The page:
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The Brexit vote and the rise of Islamism

Posted by Secular on June 30, 2016

Much of the doom and gloom predicted as a result of the British decision to leave the European Union is unlikely to eventuate. The fears are overblown. There is no obvious increased security risk. The trade issues can be negotiated. Movement of people between borders may change little.

While there were many factors motivating the vote, a significant one is a reaction against Islamisation. This a is hardly mentioned by commentators, but it is certainly the main reason for anti-EU sentiment in Holland and France, where the open borders policy is more relevant. Islamism creates an undercurrent of discontent. Not all of this can simply be dismissed as xenophobia or “Islamophobia”. There are some legitimate concerns. The average person could see that elements of Islam, especially its preference for sharia law, are hardly compatible with British values of equality. The political elites have refused to recognise the problem of Islamism or to effectively address it. It adds to the perceived lack of sovereignty. Hence the reaction, which is likely to be replicated in other parts of Europe. The European Union has more to fear from the Brexit vote than Britain.

There are real problems with the European Union, and a cogent case could be made for leaving. The common currency, which Britain had the good sense not to join, has been a disaster for countries like Greece. They are denied the exchange rate flexibility to re-balance their economies, while Germany benefits from an under-valued Euro. Had the European Union remained as the Common Market, a free trade zone, it would have been sufficient. Even as such, it was not ideal, as it erected significant barriers against non-European goods, such as Australian agricultural products, and still does.

But the ambitions of the European Union did not stop at free trade. The vision was one of a “United States of Europe”, with supreme powers invested in the European Commission. This made it attractive for surrounding countries to want to join, and the addition of the Eastern European states added to its presumed importance. But there was never a prospect of full fiscal integration that a federal system would require. It is an unstable half-way house. The European Union has become an unstoppable bandwagon heading for an impossible destination. It is a flawed project. Britain was right to get out.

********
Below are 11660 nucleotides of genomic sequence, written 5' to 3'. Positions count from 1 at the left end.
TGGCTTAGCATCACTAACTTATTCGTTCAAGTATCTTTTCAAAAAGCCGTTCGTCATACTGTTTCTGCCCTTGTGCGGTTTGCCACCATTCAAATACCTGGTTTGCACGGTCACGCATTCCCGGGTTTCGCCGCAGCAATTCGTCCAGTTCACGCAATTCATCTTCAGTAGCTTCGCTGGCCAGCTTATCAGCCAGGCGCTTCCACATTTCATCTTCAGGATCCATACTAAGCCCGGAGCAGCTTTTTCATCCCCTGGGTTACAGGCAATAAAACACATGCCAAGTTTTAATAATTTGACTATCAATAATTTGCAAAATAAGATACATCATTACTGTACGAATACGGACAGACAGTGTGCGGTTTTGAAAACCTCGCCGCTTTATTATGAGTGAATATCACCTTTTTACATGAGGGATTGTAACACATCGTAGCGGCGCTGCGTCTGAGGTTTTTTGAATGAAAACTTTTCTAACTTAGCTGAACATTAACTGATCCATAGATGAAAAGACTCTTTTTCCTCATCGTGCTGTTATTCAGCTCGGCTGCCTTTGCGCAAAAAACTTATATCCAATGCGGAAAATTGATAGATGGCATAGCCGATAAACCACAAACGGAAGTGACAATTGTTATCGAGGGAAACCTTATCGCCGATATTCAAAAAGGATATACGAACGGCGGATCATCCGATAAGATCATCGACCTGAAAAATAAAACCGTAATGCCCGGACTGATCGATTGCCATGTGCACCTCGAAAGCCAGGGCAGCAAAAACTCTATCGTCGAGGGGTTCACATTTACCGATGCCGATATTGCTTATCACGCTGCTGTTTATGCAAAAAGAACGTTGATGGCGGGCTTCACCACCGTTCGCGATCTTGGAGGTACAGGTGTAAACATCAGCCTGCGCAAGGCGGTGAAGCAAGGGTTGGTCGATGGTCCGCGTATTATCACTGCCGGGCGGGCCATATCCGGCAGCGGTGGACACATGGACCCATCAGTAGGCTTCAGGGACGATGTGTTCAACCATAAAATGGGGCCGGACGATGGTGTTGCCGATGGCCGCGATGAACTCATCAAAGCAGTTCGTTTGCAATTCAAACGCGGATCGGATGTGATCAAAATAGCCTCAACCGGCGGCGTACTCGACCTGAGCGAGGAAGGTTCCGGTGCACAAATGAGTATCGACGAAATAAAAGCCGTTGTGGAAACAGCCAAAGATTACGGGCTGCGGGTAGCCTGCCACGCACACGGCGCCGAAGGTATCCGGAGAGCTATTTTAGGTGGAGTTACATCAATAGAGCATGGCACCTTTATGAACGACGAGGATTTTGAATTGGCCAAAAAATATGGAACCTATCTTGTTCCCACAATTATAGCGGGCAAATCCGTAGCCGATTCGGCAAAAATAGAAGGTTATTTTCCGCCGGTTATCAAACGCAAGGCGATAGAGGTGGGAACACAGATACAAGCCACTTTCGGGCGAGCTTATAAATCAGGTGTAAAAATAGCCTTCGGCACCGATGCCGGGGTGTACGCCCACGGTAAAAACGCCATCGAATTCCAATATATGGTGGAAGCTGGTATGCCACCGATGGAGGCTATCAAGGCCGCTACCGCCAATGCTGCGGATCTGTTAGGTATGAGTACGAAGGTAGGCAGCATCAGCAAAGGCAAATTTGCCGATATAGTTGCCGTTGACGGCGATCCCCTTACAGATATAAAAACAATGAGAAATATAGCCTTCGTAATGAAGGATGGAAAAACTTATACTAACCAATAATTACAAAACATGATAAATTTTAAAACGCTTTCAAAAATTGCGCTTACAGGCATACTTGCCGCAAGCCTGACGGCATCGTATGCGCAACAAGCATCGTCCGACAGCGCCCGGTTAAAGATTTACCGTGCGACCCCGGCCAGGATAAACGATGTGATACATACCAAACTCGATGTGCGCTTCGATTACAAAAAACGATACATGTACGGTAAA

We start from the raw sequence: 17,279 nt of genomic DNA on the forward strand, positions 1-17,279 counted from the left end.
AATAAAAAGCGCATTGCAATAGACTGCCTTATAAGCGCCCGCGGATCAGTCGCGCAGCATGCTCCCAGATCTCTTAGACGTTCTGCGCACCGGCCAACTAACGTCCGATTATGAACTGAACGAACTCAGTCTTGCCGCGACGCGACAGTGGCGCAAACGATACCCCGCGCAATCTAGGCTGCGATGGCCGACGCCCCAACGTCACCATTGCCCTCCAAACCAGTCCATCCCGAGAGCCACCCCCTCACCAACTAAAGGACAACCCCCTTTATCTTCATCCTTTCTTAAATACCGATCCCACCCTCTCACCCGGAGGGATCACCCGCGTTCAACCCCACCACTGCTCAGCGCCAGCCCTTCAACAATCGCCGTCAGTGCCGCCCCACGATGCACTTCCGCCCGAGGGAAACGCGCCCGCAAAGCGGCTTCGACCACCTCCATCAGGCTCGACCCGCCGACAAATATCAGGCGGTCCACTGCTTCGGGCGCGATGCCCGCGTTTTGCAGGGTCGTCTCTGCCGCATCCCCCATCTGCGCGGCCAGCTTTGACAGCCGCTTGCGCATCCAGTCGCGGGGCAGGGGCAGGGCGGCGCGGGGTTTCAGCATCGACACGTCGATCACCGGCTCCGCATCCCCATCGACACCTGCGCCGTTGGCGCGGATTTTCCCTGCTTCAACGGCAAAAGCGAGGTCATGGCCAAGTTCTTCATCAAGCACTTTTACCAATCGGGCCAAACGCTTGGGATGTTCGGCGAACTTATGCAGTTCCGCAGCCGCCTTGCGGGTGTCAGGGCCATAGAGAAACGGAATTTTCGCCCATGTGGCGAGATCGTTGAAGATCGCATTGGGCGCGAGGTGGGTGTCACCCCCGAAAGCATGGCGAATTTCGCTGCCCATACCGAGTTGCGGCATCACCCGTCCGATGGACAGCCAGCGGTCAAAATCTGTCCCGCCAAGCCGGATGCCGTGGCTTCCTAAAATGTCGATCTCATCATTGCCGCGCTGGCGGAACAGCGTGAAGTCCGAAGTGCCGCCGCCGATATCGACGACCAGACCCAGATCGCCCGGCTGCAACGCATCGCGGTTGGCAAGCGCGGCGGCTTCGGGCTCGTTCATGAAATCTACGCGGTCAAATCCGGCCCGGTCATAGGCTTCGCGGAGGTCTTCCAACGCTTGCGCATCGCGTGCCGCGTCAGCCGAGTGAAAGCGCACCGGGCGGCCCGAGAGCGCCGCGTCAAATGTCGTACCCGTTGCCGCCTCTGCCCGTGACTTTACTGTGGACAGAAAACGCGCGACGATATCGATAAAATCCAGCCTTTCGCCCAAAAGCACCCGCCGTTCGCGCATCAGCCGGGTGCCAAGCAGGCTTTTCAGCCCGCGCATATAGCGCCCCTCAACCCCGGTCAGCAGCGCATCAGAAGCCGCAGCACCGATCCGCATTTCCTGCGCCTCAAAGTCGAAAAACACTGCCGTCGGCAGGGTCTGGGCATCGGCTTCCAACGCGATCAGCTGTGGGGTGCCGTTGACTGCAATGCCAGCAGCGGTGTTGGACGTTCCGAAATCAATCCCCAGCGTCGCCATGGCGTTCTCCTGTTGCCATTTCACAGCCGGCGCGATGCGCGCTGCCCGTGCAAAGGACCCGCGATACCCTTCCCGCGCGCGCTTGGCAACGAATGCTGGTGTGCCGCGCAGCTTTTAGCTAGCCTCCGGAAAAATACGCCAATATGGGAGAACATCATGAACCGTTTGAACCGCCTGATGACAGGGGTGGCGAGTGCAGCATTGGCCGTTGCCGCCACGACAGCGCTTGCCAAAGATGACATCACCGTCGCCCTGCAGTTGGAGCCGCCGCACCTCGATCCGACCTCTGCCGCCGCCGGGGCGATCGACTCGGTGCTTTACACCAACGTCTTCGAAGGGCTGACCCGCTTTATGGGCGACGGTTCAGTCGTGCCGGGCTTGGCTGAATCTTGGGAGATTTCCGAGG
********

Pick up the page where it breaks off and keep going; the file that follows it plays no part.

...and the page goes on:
These perceptions of the EU’s failings however are unlikely to have been the only factor in the Brexit vote, even though they provided a valid justification for it. Resentment of immigration was likely to have been a more dominant factor.

A lot has been said about the numbers of Polish immigrants, which certainly have made their presence felt. However the migration that occurred after Poland joined the Union is likely to have been beneficial to both Britain and Poland. The Polish people in Britain have not set up enclave communities, sought to impose their own laws, made demands upon wider society or engaged in terrorist attacks.

This is not to suggest, of course, that all Muslims follow an Islamist agenda. However a certain proportion do. The problem is not inherent in the people themselves but with the nature of the religion they are required to follow.  The doctrines of Islam, literally interpreted, are incompatible with secularism, human rights and democracy. In the political ideology of Islamism, sharia laws must dominate. This is because the laws of Allah are placed above civil laws. Such laws cannot be changed democratically.